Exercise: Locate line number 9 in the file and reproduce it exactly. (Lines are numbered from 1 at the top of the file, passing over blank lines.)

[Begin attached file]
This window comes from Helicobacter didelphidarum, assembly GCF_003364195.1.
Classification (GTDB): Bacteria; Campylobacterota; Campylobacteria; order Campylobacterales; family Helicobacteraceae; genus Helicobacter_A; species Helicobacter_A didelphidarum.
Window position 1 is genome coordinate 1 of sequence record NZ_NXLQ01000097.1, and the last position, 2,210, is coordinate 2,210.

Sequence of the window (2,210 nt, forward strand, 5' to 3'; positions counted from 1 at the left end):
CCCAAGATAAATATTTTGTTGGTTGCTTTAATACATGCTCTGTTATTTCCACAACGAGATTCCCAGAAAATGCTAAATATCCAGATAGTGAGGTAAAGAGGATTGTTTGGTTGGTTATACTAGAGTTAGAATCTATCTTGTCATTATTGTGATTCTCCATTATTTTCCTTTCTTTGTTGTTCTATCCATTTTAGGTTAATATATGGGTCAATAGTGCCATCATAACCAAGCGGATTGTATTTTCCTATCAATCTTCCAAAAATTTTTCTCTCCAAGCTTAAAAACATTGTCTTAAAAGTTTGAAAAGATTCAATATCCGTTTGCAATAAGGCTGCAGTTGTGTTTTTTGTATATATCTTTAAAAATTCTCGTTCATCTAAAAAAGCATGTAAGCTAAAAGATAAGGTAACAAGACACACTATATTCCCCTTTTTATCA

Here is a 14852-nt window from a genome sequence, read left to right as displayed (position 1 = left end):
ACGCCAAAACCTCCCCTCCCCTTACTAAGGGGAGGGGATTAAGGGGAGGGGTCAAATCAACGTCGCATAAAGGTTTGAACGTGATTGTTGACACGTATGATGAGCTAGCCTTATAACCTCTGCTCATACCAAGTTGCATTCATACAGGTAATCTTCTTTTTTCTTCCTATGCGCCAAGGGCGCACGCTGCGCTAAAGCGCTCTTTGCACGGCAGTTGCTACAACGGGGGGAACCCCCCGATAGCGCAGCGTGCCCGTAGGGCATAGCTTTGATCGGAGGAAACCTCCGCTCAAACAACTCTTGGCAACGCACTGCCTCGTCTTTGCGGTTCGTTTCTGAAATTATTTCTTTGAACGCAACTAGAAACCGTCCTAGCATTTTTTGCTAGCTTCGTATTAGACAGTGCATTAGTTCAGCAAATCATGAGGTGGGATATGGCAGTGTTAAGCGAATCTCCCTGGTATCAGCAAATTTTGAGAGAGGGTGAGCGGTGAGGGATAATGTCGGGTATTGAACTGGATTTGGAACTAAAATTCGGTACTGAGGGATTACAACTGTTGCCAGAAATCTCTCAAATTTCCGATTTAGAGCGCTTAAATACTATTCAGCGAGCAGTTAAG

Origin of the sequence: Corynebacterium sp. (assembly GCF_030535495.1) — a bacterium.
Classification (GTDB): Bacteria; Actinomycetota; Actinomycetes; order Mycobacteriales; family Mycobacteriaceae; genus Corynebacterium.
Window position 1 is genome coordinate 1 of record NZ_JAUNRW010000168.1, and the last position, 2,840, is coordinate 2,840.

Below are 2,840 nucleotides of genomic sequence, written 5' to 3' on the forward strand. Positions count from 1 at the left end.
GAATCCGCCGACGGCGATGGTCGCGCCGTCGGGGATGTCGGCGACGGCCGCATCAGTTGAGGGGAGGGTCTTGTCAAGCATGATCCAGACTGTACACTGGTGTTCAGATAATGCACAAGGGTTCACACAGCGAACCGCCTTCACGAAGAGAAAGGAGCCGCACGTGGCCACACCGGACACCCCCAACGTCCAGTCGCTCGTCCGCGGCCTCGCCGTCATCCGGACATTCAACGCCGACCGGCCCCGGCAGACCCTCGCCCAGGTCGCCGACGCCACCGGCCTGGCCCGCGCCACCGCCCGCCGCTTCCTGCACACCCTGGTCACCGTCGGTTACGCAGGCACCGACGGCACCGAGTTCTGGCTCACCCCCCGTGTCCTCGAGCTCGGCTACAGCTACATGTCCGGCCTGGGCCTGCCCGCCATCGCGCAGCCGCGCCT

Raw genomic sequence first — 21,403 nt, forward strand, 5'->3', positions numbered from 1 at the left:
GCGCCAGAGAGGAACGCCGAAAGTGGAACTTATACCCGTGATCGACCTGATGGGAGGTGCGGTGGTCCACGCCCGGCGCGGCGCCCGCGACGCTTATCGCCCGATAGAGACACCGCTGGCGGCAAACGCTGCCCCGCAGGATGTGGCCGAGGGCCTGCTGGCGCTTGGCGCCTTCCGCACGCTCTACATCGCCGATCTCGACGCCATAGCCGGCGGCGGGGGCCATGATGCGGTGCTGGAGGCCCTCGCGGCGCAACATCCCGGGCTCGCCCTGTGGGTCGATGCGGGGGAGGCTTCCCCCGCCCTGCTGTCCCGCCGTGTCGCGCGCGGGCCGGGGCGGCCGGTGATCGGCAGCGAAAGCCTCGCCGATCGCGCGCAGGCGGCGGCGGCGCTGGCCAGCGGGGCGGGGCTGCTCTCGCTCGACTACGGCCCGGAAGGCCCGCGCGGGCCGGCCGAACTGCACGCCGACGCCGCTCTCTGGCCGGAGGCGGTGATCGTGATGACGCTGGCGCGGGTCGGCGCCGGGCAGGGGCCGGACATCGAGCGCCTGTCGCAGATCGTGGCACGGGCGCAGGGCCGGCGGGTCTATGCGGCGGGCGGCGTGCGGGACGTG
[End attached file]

Classification (GTDB): Bacteria; Actinomycetota; Actinomycetes; order Mycobacteriales; family Mycobacteriaceae; genus Corynebacterium.